Afify, who also hosts the show, said: “There’s a gap in the media coverage when it comes to representation of what life looks like in our region, away from the politics and the sensational takes that often constitute the majority of media attention the region receives.”

She said the company was keen on “producing every episode with the perspective and knowledge of a local producer who knows the place and topic inside and out. So besides our diverse team, we collaborated with freelance producers from the countries that we cover in each episode.”

Although podcasts are a relatively new medium, they have grown in popularity with 67 percent of listeners in Saudi Arabia tuning in at least once a week, according to a 2021 report by Rising Giants Network.

“‘Masafat’ is built on the understanding that podcasts as a medium offer a safe space for stories that often don’t get featured or picked up by mainstream media,” said the network’s marketing director, Bella Ibrahim.

“Podcasts especially resonate with younger listeners that don’t feel seen or represented in mainstream media,” she added, with more than half of podcast listeners aged under 22, according to Mohtwize’s latest report.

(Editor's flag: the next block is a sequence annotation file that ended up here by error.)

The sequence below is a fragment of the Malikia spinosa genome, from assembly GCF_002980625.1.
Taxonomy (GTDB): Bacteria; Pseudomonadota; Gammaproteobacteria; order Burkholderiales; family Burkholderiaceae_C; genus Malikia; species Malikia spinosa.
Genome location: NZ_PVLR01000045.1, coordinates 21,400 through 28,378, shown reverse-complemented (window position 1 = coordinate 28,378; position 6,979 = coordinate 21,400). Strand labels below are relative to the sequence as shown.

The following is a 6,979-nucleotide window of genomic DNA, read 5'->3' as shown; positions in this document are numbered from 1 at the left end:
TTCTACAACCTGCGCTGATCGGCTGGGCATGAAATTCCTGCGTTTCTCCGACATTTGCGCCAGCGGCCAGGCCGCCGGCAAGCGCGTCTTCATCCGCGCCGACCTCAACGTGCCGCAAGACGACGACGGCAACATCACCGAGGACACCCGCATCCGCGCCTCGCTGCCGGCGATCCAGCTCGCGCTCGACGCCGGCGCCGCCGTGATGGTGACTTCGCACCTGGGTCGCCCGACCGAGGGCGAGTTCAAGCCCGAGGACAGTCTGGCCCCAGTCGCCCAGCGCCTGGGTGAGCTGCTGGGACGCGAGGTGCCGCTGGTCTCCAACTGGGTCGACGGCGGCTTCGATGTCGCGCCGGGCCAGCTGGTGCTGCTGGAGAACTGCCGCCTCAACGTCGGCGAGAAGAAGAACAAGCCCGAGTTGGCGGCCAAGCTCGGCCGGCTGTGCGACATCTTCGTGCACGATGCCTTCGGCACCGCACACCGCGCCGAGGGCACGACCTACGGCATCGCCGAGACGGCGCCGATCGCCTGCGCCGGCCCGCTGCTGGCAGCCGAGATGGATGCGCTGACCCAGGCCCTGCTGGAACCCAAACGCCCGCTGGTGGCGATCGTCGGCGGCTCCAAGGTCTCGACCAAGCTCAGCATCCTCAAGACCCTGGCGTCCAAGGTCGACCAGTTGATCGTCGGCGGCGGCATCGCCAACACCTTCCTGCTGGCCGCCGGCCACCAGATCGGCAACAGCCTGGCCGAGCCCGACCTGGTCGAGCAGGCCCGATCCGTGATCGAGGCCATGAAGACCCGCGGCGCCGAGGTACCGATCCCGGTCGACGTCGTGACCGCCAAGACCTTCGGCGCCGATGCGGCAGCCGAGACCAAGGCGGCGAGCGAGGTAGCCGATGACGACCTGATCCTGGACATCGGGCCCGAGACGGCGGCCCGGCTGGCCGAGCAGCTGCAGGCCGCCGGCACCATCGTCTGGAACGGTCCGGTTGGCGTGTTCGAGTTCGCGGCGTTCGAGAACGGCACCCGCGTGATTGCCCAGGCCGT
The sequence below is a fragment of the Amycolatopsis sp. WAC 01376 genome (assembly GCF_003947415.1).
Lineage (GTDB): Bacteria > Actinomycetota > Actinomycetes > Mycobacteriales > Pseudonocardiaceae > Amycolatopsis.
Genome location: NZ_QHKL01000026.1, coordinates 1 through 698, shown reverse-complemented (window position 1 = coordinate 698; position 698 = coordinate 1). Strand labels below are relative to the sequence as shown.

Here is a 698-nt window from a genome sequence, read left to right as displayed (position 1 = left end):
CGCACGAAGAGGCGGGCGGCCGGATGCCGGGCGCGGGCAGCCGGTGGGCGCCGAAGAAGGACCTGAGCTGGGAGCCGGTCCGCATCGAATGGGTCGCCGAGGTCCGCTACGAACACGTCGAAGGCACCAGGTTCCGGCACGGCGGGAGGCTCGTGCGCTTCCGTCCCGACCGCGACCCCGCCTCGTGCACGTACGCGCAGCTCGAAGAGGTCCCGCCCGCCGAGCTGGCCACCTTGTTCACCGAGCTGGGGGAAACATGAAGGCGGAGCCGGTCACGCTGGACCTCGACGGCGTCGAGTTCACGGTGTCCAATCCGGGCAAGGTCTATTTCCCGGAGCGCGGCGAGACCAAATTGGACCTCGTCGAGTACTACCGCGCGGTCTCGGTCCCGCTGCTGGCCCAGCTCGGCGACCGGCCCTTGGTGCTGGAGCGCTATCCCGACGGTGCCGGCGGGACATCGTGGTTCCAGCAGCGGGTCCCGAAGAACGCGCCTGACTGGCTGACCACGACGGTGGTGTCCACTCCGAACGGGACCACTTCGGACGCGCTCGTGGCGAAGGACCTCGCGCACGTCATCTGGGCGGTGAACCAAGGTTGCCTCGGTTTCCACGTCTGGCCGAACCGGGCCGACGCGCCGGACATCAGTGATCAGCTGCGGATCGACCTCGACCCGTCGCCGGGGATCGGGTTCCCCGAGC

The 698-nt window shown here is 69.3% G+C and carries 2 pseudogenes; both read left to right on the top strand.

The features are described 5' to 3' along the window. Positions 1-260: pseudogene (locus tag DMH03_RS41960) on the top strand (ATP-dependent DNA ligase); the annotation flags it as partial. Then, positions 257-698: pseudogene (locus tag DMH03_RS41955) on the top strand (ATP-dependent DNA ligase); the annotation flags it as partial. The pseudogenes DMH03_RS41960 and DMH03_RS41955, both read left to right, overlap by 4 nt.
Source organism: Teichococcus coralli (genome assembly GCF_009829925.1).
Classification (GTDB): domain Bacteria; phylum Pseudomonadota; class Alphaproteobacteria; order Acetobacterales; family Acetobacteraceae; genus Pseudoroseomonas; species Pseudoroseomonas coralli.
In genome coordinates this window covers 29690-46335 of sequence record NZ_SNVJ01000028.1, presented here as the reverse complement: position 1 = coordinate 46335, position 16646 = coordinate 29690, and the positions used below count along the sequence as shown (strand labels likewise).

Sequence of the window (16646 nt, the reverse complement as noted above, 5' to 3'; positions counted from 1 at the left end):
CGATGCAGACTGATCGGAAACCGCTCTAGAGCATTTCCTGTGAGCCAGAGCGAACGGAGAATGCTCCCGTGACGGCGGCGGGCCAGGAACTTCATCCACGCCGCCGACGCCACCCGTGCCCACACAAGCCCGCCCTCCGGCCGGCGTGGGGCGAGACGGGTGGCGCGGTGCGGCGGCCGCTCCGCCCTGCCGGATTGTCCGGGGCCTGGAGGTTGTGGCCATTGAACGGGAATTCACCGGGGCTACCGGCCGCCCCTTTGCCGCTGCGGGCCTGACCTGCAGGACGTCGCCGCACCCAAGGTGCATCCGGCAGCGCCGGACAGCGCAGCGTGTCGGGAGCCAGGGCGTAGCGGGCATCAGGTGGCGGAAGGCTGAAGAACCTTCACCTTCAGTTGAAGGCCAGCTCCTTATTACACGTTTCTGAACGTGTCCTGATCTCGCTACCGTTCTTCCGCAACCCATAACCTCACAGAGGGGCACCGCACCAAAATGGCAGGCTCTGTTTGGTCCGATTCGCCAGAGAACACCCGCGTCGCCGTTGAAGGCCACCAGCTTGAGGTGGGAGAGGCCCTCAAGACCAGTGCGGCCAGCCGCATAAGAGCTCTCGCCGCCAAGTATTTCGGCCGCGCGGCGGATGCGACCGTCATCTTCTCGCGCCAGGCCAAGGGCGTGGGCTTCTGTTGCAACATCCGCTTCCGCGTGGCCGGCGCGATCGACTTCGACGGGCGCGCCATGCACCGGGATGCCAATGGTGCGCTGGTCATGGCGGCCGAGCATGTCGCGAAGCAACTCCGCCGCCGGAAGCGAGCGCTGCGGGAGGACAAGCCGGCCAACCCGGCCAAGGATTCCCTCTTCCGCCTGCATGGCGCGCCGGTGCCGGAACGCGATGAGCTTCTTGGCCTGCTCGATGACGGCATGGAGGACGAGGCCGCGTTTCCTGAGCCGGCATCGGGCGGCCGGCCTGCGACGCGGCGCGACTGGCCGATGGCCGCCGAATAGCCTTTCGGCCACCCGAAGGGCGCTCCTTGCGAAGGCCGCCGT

The goal of “Masafat” is not only to tell overlooked stories but also to shine a light on the true nature of the region by exploring the “lost pieces of our history, the complex realities behind flashy headlines, inspirational journeys and the multifaceted unique realities of living in each corner of this region,” Afify said.

“Such nuanced coverage of our region grounded in deep knowledge and experience and an authentic and sympathetic approach is very much lacking and is crucial in correcting misrepresentation and giving our stories a place to be told.”